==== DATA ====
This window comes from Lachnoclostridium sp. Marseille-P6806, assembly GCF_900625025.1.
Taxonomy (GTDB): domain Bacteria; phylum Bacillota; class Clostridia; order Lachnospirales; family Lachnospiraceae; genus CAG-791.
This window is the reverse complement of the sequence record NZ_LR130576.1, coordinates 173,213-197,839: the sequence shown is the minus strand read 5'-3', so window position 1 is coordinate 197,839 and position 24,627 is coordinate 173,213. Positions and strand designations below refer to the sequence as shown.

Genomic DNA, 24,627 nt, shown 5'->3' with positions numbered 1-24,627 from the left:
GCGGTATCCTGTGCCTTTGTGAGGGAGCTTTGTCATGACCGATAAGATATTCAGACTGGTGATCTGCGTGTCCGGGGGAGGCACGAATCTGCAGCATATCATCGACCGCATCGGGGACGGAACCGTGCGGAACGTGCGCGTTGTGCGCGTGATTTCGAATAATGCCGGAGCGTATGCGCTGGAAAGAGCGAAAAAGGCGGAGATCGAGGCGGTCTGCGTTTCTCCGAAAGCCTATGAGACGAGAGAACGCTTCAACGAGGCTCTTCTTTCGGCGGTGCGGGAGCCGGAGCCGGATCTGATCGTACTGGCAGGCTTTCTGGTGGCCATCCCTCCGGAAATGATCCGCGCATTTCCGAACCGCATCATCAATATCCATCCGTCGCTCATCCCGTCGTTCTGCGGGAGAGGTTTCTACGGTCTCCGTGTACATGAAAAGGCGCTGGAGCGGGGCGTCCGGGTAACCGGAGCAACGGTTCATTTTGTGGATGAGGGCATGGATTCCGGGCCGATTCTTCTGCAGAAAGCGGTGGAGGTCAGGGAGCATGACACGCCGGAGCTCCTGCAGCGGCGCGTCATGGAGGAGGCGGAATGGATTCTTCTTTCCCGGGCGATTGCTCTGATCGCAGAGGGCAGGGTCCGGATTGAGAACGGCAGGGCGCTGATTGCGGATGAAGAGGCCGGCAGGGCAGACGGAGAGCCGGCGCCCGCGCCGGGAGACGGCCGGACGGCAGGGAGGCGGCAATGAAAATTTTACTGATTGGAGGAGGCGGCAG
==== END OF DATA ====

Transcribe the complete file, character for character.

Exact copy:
This window comes from Lachnoclostridium sp. Marseille-P6806, assembly GCF_900625025.1.
Taxonomy (GTDB): domain Bacteria; phylum Bacillota; class Clostridia; order Lachnospirales; family Lachnospiraceae; genus CAG-791.
This window is the reverse complement of the sequence record NZ_LR130576.1, coordinates 173,213-197,839: the sequence shown is the minus strand read 5'-3', so window position 1 is coordinate 197,839 and position 24,627 is coordinate 173,213. Positions and strand designations below refer to the sequence as shown.

Genomic DNA, 24,627 nt, shown 5'->3' with positions numbered 1-24,627 from the left:
GCGGTATCCTGTGCCTTTGTGAGGGAGCTTTGTCATGACCGATAAGATATTCAGACTGGTGATCTGCGTGTCCGGGGGAGGCACGAATCTGCAGCATATCATCGACCGCATCGGGGACGGAACCGTGCGGAACGTGCGCGTTGTGCGCGTGATTTCGAATAATGCCGGAGCGTATGCGCTGGAAAGAGCGAAAAAGGCGGAGATCGAGGCGGTCTGCGTTTCTCCGAAAGCCTATGAGACGAGAGAACGCTTCAACGAGGCTCTTCTTTCGGCGGTGCGGGAGCCGGAGCCGGATCTGATCGTACTGGCAGGCTTTCTGGTGGCCATCCCTCCGGAAATGATCCGCGCATTTCCGAACCGCATCATCAATATCCATCCGTCGCTCATCCCGTCGTTCTGCGGGAGAGGTTTCTACGGTCTCCGTGTACATGAAAAGGCGCTGGAGCGGGGCGTCCGGGTAACCGGAGCAACGGTTCATTTTGTGGATGAGGGCATGGATTCCGGGCCGATTCTTCTGCAGAAAGCGGTGGAGGTCAGGGAGCATGACACGCCGGAGCTCCTGCAGCGGCGCGTCATGGAGGAGGCGGAATGGATTCTTCTTTCCCGGGCGATTGCTCTGATCGCAGAGGGCAGGGTCCGGATTGAGAACGGCAGGGCGCTGATTGCGGATGAAGAGGCCGGCAGGGCAGACGGAGAGCCGGCGCCCGCGCCGGGAGACGGCCGGACGGCAGGGAGGCGGCAATGAAAATTTTACTGATTGGAGGAGGCGGCAG